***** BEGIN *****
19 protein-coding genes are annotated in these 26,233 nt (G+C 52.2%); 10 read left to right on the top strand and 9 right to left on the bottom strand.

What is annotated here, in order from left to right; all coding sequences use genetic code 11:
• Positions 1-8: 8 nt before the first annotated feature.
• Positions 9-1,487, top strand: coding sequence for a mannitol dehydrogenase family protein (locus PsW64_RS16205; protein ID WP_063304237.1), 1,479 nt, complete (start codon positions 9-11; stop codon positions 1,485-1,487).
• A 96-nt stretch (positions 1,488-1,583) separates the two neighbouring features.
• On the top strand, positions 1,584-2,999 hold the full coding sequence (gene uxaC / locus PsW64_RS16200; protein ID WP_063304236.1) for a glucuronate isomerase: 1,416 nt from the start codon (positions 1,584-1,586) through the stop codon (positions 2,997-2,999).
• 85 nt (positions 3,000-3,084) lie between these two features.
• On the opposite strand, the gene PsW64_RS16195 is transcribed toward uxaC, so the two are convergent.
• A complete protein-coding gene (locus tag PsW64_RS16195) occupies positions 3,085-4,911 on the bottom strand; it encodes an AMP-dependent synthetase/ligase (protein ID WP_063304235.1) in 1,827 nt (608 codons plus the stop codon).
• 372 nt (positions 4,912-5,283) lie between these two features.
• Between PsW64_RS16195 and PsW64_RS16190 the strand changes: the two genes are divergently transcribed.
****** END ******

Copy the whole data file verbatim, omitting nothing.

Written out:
19 protein-coding genes are annotated in these 26,233 nt (G+C 52.2%); 10 read left to right on the top strand and 9 right to left on the bottom strand.

What is annotated here, in order from left to right; all coding sequences use genetic code 11:
• Positions 1-8: 8 nt before the first annotated feature.
• Positions 9-1,487, top strand: coding sequence for a mannitol dehydrogenase family protein (locus PsW64_RS16205; protein ID WP_063304237.1), 1,479 nt, complete (start codon positions 9-11; stop codon positions 1,485-1,487).
• A 96-nt stretch (positions 1,488-1,583) separates the two neighbouring features.
• On the top strand, positions 1,584-2,999 hold the full coding sequence (gene uxaC / locus PsW64_RS16200; protein ID WP_063304236.1) for a glucuronate isomerase: 1,416 nt from the start codon (positions 1,584-1,586) through the stop codon (positions 2,997-2,999).
• 85 nt (positions 3,000-3,084) lie between these two features.
• On the opposite strand, the gene PsW64_RS16195 is transcribed toward uxaC, so the two are convergent.
• A complete protein-coding gene (locus tag PsW64_RS16195) occupies positions 3,085-4,911 on the bottom strand; it encodes an AMP-dependent synthetase/ligase (protein ID WP_063304235.1) in 1,827 nt (608 codons plus the stop codon).
• 372 nt (positions 4,912-5,283) lie between these two features.
• Between PsW64_RS16195 and PsW64_RS16190 the strand changes: the two genes are divergently transcribed.